Most of the talk around mobile is centered around velocity. It’s a cool word that means much to the mobile app world. It is the speed with which a mobile service attracts users and buyers. Meerkat and Periscope are perfect examples of well-executed velocity strategies (more on this in another issue). Without the ferocity of velocity there is very little chance that whatever you are making right now will become the world-wide hit you imagine. Harsh reality but very few apps or services breach this. But all is not lost. Velocity can be manufactured with something called density.
You can’t start from a dead stop to go 1000mph. It just doesn’t work that way yet (hyperloop hasn’t been invented yet) BUT you can build velocity by starting with density. Density is not new. In science it is the relationship between mass and volume and in marketing it is the number of potential customers within a certain area. Mobile density is a mix of them both: It is the number of potential users in a given area (which could be a block or a country) AND the number of times that potential user is expected to use that service (DAU/MAU). It is both and it is the third axis in the feasibility of a mobile service (the first two being satisfying a need and providing value).
Part of the research that goes into building a service needs to be its density. How many users and how often will they use it. Answer those questions. The viscosity is altered when density is done right. Apps and services start sticking, users start relying on them more and more and word spreads. Slowly at first but more swiftly as the satisfaction and reliance increases.
Density requires a core of users to start with. You can’t start with one and hope. You have to determine the right number of users to begin with (really, if you can’t find that number it’s not them, it’s you). Start with a small group of who you would consider power users and seed the product to them. Nurture the relationship. Watch what they do and how they use it. Fix. Finesse. Iterate quickly. Get it right with them, then get it right with the next group. Eventually density gives way to velocity. Make fans. Make users. Make demand. Build density into velocity.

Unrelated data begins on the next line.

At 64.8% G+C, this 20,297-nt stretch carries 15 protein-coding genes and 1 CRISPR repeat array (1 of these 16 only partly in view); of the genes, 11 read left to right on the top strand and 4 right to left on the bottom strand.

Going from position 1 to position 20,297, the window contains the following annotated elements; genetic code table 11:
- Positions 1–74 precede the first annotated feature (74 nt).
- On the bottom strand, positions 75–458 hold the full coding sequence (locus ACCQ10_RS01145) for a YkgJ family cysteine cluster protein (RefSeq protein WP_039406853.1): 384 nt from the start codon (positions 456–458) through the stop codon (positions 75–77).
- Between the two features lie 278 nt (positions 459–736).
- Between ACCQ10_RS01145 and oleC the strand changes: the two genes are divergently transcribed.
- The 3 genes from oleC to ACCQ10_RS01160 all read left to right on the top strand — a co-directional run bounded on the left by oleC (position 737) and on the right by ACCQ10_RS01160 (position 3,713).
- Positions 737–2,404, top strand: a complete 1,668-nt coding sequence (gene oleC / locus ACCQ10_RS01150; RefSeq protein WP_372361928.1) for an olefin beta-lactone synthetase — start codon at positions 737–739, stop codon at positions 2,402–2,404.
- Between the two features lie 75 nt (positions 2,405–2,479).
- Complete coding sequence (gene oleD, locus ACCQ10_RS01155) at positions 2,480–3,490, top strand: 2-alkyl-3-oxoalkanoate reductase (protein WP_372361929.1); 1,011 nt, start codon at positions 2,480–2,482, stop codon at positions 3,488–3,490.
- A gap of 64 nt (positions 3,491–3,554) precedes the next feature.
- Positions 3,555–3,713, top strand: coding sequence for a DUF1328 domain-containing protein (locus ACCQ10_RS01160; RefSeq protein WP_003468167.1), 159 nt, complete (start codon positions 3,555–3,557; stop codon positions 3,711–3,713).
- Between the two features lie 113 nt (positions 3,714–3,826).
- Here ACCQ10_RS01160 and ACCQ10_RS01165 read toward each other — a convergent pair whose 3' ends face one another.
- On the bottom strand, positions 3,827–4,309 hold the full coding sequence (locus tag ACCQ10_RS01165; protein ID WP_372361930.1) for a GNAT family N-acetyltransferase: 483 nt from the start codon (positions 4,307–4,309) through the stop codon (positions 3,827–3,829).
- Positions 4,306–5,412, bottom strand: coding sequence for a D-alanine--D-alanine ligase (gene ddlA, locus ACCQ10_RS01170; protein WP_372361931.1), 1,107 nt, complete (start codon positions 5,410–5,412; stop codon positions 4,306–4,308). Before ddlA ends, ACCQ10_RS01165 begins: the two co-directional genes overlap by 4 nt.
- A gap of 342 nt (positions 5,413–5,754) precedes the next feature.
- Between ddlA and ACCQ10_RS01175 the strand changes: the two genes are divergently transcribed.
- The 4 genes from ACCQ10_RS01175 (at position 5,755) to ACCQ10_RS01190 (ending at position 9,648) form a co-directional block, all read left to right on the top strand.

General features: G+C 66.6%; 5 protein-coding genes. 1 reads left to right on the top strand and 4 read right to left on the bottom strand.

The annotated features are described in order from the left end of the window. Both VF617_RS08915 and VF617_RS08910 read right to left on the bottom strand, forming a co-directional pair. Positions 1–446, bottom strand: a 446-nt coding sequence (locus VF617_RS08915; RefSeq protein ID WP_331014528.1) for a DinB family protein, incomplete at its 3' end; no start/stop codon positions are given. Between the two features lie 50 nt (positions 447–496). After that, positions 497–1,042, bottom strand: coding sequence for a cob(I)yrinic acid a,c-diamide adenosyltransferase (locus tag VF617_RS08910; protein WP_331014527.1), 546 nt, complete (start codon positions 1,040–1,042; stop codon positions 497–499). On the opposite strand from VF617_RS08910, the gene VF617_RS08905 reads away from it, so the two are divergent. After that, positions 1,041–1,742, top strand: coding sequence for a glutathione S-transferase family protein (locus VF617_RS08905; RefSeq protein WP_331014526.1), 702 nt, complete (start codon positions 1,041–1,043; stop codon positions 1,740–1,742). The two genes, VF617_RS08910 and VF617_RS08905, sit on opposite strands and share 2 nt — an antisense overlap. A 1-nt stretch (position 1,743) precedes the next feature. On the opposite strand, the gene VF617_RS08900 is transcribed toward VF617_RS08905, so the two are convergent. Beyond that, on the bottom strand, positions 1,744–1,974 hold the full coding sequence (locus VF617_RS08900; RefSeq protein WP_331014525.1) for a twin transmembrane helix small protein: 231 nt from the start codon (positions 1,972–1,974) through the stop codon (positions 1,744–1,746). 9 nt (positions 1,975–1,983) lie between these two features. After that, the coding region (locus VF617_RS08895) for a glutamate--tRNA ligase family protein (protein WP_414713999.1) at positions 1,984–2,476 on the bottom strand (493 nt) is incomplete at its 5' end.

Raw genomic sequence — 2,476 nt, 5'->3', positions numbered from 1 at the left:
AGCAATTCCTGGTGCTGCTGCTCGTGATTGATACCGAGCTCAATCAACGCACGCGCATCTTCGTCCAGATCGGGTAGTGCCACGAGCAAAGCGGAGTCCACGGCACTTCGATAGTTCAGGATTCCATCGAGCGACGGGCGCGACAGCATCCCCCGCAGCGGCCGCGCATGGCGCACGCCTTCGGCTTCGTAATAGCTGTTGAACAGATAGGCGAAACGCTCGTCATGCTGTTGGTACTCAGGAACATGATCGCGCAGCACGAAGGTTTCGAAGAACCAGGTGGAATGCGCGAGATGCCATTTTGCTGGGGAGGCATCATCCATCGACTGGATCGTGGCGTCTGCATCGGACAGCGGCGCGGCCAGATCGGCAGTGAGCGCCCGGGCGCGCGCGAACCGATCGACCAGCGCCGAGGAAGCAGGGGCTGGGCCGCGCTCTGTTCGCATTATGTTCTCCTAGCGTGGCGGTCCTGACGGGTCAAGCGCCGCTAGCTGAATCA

Even Google is getting into it…
There is another part of density that mobile has really enabled. Business used to be about location, location and location which really meant density, density and density. Now mobile has given us the ultimate glimpse into true location analytics and, guess what we are most interested in? Yup, density. Location matters because of density – the number of people that pass by a store or drive down the road or see a billboard. Density. There are a number of companies that are playing here including Google showing us the busiest times for millions of businesses, a cool company in SFO called Density that simply counts the number of patrons entering and leaving local coffee shops and even a hyper-location based bus service called Leap that tells you how many seats are available on the bus you are thinking of taking. All density, all enabled by mobile.
The crazy thing is that this stuff isn’t new. Seems that with every new technology opportunity we forget the things that are foundational for success. Density, as it is in science and marketing now needs to be front and centre in your mobile equation.
How to bring density to your business:
- Identify your customer. SO simple right? Of course we do this. But do you map your customer to a geographic location? When Uber launched it did so in San Francisco because that’s where their target customer was. They knew the number of users would be high enough to build out the service before launching in other cities. Do this.
- Collect the data that is needed to answer your hard questions. Those questions are “How many people do we need in a certain geographic area for us to gain traction?” and “How many users does it take for our service/app to not seem like an empty stadium?”
- If you are a bricks and mortar company, try tracking density in your location. Why? Well when you are busy you may be turning away customers. Letting them know you are busy may bring them by when you aren’t.